The road trip lasted a week. I didn’t actually spend seven days in Las Vegas. I imagine if I had even attempted to do such a thing it might have driven me completely insane. Though they are large sprawling buildings, Casinos evoke a sense of claustrophobia in me that I don’t experience many other places. The crowded streets along the strip don’t offer much solace either. As such you can imagine that returning home is a bit of a relief. I enjoyed the sojourn and am thankful that I can undertake such a trip but at the same time it was an exhausting journey all told. From Houston to Las Vegas is twenty-four hours of drive time which basically means unless you wish to undertake a trek that would drive most people mad and plow across America in one long stretch, you’re looking at two days jammed into a vehicle. We decided as a group not to fly because the TSA makes us crazy and the cost was roughly the same to simply pile into the car and go.
The journey to Las Vegas was not nearly as frustrating as the eventual return. We were still excited on the first leg of our journey. I have been to Vegas numerous times, my first trip back in 1996 when I was only ten years old. Much has changed about the city since then and believe me I have many things to say about that. The purpose of this trip was to celebrate my brother’s twenty-first birthday and seeing how I had greatly enjoyed my own birthday in the city of sin a few years back I expected things to be quite similar. We’re only five years apart, so really how much could change? A whole lot apparently. You see, I live in Houston and we have been pretty insulated from the economic downturn of this little recession we’re going through. Yes, gas prices are high but they haven’t tipped over four dollars per gallon and the job market, while competitive, isn’t entirely a holocaust. The one thing I remember about my own birthday excursion to Vegas was that the service staff of the town was an omnipresent force, ready to bring you a drink at the drop of a hat. There were always helpful servers walking the floors of the casinos asking you if there was any little thing they could do. Now the floors seem almost barren. There are still droves of out-of-towners lining the seats at the slot banks, pouring their money into the machines always knowing that they’re never going to win it back, but there is no corps of employees around the corner looking to assuage your pain at losing $100 in five minutes at an oddly themed slot machine. There is, now more than ever, a debilitating sense of loneliness to Las Vegas that I never sensed before.
What was once special about Las Vegas has seemingly been sucked out of its very core. Native American casinos have sprung up in multiple states. Living in Houston, were I compelled to go gambling I could do so by visiting Louisiana or any number of states along the gulf. You need only be eighteen years old to visit a casino in Oklahoma. Vegas was the place you went because it had the top tier entertainment and the sense that even if you weren’t a high roller you would be treated like one so that even if you emptied your wallet, you enjoyed yourself enough that you left town knowing you wanted to return. That feeling has evaporated, soaked up by the hot desert sun and replaced by an atmosphere of commercialized mediocrity. The sheer number of drunken bafoons wearing “Hangover” branded t-shirts walking around Caesar’s Palace with an oversized novelty drink in hand truly drives home the point of how the glamor of Vegas has been stripped back and tossed aside. There is nothing special about the place now. Nothing.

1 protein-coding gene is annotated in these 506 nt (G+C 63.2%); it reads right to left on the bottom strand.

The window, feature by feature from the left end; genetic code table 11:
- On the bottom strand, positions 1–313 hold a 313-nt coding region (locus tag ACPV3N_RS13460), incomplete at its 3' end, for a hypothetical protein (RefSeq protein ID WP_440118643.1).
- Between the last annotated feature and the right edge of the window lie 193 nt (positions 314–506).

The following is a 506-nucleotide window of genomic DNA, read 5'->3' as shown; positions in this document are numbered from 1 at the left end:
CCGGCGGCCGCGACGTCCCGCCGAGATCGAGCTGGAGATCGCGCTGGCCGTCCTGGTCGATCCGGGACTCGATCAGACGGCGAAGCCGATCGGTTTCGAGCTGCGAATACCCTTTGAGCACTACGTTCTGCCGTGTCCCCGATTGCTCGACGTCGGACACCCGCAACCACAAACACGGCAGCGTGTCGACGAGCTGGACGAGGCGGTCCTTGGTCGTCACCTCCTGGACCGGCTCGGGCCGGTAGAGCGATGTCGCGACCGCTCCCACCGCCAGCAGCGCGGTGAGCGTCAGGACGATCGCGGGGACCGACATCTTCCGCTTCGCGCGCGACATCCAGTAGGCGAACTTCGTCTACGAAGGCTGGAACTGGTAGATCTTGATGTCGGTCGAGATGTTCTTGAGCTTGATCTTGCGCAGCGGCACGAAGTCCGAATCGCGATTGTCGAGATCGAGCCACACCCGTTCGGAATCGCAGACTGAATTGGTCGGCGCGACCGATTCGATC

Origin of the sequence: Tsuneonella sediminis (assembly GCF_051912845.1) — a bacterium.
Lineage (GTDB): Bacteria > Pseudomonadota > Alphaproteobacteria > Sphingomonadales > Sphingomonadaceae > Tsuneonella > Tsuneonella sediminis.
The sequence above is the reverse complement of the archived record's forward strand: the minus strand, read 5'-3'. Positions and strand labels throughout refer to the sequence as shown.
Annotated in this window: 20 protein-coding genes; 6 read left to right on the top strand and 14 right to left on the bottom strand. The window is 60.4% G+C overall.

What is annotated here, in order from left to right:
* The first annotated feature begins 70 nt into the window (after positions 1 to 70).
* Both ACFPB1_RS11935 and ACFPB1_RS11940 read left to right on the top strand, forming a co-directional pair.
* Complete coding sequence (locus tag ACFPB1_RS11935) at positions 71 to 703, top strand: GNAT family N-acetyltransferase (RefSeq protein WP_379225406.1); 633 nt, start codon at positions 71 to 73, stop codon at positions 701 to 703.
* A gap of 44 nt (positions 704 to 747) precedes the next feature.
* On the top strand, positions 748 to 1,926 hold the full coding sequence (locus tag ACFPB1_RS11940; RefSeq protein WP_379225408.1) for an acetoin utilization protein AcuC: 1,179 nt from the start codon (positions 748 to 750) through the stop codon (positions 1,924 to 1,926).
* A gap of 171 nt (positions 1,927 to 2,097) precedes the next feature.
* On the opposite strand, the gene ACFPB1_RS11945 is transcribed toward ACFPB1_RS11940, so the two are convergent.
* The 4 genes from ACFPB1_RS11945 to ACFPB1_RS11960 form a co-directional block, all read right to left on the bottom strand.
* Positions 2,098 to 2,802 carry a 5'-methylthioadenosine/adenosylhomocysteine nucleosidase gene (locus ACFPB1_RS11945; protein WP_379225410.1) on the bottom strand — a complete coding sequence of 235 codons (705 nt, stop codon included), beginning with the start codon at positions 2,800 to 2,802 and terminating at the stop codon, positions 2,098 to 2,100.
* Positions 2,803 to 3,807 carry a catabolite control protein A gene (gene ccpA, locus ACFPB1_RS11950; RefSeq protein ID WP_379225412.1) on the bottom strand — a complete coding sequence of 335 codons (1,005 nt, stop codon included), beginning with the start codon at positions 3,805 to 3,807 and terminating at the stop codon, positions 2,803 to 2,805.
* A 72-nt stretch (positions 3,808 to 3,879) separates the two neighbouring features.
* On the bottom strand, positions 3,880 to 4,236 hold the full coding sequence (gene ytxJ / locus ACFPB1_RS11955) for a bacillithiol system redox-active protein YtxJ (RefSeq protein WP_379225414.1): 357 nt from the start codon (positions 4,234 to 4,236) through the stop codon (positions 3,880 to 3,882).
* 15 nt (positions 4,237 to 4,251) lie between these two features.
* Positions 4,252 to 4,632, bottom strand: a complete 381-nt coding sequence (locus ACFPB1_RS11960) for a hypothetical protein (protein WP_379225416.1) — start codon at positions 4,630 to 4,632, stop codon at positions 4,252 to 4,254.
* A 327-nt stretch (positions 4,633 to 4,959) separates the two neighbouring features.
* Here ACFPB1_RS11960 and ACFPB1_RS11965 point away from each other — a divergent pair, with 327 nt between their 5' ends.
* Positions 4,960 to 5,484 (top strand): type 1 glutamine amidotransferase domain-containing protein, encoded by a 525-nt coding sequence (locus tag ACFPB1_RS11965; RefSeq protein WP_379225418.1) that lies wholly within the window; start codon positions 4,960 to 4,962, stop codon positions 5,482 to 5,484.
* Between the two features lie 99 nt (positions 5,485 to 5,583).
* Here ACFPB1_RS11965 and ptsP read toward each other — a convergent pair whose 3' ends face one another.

I think it is this realization that made the drive back home so unbearable. We wanted to be back home. We wanted to go somewhere where you knew exactly what to expect. This road-trip made me love my home town so much more than I did before I left. Talented musical acts will come through Houston and they can expect to play a good show. Why would anybody want to play in Vegas to a throng of drunken tourists with a sense of entitlement borne from just being there? There is an expectation in Las Vegas that the best performers are the ones who are contracted out by the casinos to play multiple gigs per night for several years. This has created a Las Vegas where the sense of being lucky enough to catch a mega-star for the one night they were in town has gone out the window. Finding entertainment in Las Vegas now is a futile endeavor. I feel like the town has become too homogenized and caters only to a certain crowd and I doubt I will ever be a part of that crowd.
I am home now, and I’m thankful. My brother enjoyed himself as best he could and I got to have one last vacation with my family. I just wish I didn’t return with such a lingering sense of melancholy as a souvenir. I don’t have a shelf to put it on.